Random challenge 2 part 2

In the last post, I said that I would do a post on what zero divided by zero was. Today, we’re covering that!

Credit to Eddie Woo, the person who (through YouTube) provided the information. The video is linked here.

In maths, a limit is the value that infinitely approaches the x value but never reaches it. For example, the limit of x/7 as x reaches 7 is 1. Sometimes, the value will exist, so the limit could be the value. Limits are a fundamental part of calculus, as calculus is about infinitesimal changes and such.

In Eddie Woo’s video, he drew a table on the board, descending from 1 all the way to 0.1. He assigned some of his students the numbers, and told them to evaluate x^x, where x was their assigned numbers. The numbers were (rounded to three decimal points):

  • 1^1 = 1.000
  • 0.9^0.9 = 0.910
  • 0.8^0.8 = 0.837
  • 0.7^0.7 = 0.779
  • 0.6^0.6 = 0.736

It is evident that as the value of x decreases, so does x^x. Let’s keep going!

  • 0.5^0.5 = 0.707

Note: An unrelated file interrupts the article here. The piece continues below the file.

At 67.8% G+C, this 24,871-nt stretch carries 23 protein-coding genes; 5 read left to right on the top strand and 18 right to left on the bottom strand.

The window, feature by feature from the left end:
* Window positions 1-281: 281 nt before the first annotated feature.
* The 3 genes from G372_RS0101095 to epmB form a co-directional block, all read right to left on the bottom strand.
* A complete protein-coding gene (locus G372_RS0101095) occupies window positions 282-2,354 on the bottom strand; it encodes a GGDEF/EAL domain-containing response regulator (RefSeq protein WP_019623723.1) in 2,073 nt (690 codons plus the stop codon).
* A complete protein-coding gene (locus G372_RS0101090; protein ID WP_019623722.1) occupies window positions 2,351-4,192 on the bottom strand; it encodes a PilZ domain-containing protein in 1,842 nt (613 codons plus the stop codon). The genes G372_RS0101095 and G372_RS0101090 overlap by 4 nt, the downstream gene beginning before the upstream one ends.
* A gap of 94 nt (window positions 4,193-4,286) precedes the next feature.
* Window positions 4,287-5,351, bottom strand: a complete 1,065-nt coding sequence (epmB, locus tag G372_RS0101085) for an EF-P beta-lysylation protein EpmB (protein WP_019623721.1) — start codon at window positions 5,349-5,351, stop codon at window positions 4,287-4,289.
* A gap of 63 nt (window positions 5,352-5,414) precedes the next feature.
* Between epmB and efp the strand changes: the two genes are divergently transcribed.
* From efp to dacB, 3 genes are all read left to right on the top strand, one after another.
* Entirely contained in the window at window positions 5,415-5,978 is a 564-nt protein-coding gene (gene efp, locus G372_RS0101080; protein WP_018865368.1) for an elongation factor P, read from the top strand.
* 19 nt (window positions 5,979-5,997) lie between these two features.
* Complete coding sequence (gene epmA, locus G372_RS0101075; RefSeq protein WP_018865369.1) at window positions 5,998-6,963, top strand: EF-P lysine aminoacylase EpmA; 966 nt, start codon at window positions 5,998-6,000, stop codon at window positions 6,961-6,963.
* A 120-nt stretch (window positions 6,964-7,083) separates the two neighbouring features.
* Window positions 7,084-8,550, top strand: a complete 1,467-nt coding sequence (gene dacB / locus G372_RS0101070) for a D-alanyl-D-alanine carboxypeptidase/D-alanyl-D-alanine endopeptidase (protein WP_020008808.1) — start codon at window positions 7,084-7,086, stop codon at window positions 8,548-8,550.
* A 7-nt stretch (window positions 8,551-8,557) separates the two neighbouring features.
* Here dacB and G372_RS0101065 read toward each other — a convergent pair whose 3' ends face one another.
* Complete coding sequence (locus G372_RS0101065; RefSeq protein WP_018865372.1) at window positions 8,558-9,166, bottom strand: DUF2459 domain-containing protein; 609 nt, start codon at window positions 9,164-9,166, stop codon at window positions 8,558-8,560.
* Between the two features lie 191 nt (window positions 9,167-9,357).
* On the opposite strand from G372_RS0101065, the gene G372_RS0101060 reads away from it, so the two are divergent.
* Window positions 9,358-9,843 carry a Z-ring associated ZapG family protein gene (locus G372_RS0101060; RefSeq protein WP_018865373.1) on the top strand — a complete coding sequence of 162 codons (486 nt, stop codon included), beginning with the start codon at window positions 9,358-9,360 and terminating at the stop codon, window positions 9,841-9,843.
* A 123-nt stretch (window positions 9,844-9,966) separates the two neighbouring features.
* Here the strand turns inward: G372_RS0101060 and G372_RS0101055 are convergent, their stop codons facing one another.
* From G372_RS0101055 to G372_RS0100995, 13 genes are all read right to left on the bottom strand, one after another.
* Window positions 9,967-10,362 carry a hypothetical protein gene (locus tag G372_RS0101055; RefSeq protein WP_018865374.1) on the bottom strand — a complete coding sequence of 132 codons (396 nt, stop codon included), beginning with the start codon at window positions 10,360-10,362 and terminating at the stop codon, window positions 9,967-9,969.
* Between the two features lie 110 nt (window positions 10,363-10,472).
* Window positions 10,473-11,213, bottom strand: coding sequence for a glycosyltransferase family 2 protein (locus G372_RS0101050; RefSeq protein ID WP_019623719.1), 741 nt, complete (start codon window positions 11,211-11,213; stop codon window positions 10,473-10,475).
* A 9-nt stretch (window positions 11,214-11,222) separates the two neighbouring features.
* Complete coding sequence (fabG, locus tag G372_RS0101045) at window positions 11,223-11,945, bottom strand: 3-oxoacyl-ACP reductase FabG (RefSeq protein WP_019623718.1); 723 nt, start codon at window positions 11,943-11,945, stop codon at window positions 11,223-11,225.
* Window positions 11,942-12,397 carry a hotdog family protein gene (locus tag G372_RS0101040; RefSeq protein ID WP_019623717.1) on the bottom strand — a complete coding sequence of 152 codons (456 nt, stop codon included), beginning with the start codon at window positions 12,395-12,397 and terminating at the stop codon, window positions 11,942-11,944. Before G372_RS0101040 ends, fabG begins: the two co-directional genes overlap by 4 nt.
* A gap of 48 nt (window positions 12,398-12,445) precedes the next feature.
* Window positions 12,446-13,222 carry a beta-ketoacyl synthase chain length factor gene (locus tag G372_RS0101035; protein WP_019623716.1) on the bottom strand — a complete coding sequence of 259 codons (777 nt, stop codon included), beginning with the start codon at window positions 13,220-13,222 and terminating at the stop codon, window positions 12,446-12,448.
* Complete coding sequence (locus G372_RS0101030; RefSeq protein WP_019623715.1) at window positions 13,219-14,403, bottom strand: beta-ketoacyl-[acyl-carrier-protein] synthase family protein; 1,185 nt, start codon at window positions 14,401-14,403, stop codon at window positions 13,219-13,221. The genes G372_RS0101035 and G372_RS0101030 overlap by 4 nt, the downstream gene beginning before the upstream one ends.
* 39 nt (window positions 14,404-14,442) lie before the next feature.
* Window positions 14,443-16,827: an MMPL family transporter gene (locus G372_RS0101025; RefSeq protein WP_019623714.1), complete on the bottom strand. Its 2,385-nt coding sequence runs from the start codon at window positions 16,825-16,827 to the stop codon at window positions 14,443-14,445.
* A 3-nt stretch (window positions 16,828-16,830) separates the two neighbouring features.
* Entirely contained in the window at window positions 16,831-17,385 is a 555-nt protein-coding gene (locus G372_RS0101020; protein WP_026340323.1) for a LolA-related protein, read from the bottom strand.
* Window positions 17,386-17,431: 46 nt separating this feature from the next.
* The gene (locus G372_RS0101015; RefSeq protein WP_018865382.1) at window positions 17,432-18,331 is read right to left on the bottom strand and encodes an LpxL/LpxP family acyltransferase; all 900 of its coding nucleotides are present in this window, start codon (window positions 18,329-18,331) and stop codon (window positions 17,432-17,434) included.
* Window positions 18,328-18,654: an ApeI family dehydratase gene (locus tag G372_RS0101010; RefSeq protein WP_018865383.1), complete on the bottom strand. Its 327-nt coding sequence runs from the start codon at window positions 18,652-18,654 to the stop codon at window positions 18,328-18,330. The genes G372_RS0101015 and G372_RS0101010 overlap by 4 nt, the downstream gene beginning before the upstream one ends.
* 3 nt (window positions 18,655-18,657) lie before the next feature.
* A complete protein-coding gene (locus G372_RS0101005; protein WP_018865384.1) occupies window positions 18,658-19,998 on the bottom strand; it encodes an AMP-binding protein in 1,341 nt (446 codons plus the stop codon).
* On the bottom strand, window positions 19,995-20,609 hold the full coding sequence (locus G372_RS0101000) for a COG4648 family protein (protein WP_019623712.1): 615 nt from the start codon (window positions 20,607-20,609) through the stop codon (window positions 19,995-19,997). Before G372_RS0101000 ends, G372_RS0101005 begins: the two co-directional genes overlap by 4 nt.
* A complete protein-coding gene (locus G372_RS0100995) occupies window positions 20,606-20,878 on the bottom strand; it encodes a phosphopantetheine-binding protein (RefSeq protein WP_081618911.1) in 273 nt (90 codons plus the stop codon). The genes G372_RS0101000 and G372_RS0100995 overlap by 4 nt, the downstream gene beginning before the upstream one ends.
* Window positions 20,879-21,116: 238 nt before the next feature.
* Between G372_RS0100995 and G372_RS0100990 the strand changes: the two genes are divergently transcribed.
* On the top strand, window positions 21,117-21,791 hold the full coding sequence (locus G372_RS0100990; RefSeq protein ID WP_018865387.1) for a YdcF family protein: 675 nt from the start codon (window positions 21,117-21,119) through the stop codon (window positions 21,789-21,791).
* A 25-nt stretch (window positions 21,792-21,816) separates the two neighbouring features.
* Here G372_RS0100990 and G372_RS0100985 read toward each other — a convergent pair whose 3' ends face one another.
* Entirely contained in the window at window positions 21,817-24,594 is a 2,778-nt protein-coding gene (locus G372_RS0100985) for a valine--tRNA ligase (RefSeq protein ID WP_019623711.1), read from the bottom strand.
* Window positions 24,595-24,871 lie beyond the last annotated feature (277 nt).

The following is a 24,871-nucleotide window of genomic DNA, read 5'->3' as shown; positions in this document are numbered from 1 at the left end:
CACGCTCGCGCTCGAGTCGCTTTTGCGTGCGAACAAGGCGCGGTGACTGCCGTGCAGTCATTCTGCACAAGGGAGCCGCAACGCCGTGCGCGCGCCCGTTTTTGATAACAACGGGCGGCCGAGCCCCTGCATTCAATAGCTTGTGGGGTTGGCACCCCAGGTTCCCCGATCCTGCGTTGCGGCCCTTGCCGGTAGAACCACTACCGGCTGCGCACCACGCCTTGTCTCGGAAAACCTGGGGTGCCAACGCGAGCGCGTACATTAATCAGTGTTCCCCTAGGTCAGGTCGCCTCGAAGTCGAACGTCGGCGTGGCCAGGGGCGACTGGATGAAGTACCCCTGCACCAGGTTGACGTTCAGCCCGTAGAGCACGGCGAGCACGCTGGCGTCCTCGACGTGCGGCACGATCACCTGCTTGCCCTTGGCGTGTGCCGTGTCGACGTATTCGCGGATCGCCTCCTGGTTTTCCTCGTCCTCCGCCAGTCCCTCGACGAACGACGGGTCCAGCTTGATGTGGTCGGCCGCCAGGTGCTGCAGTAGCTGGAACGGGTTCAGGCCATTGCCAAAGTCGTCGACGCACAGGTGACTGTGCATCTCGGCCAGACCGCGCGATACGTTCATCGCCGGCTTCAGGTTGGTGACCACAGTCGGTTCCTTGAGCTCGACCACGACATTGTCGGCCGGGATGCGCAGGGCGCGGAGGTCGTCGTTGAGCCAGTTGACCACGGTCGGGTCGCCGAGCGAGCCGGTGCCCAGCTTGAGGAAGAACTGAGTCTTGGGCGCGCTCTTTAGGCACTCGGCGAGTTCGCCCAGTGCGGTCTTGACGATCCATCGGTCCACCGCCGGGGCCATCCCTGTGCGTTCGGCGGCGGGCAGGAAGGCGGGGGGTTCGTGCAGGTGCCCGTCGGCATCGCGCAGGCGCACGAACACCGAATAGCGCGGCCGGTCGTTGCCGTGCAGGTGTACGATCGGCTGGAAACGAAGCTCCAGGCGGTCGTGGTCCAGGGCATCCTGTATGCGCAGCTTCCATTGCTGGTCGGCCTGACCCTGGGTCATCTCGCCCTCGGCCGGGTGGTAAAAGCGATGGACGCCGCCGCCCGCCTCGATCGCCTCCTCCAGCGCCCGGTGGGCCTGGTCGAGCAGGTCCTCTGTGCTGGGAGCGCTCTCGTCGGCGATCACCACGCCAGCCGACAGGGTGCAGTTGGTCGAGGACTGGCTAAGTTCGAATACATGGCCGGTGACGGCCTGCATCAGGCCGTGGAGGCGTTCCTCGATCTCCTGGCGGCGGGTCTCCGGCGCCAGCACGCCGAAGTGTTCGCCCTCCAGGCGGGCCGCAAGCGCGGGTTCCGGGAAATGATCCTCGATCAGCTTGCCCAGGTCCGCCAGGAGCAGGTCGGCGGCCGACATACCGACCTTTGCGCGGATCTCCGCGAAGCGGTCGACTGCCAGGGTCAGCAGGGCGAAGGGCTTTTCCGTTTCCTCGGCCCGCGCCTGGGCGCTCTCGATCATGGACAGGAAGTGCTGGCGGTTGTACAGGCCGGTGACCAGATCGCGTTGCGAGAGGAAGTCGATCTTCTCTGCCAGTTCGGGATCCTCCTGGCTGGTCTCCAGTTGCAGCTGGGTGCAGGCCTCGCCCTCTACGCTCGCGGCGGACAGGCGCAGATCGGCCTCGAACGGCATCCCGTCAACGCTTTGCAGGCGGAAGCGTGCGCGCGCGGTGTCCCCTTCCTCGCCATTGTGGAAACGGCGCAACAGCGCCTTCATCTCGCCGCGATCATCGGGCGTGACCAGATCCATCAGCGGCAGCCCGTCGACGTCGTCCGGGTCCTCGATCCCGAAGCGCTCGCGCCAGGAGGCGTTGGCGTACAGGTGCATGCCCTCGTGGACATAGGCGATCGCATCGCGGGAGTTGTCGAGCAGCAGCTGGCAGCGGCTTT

• 0.4^0.4 = 0.693
  • 0.3^0.3 = 0.696

And… what? How was it that for 0.4, x^x was 0.693, but for 0.3, x^x was 0.696? It increased by 0.003!

I guess… let’s keep going.

  • 0.2^0.2 = 0.724
  • 0.1^0.1 = 0.794

We’ve reached the end, but let’s go further.

  • 0.01^0.01 = 0.955

Already, we’ve reached 0.9, but let’s go further. 0.001^0.001 is 0.993, 0.0001^0.0001 is 0.999. That’s almost 1! If we keep going, we’ll get closer and closer to 1, until about sixteen digits, where the calculator freaks out and says 1.

Putting the function y = x^x into a graphing calculator, it actually shows that 0^0 is about 1.

Now, why is that?

You see, for roots of a decimal lower than 1 but higher than 0, it has to actually be higher than said decimal. For example, the square root of 0.5 is about 0.707, as 0.7*0.7 is 0.49. And as the root gets higher, so does the value. For example, the square root of 0.1 is only 0.316, while its tenth root is 0.794.

In fact, the turning point is about x = 0.368, thanks to good old Desmos.

This was a great post to write, and maybe I’ll do an extension post to this in the future.

Until then, peace.

Leave a Reply

Fill in your details below or click an icon to log in:

WordPress.com Logo

You are commenting using your WordPress.com account. Log Out /  Change )

Twitter picture

You are commenting using your Twitter account. Log Out /  Change )

Facebook photo

You are commenting using your Facebook account. Log Out /  Change )

Connecting to %s

This site uses Akismet to reduce spam. Learn how your comment data is processed.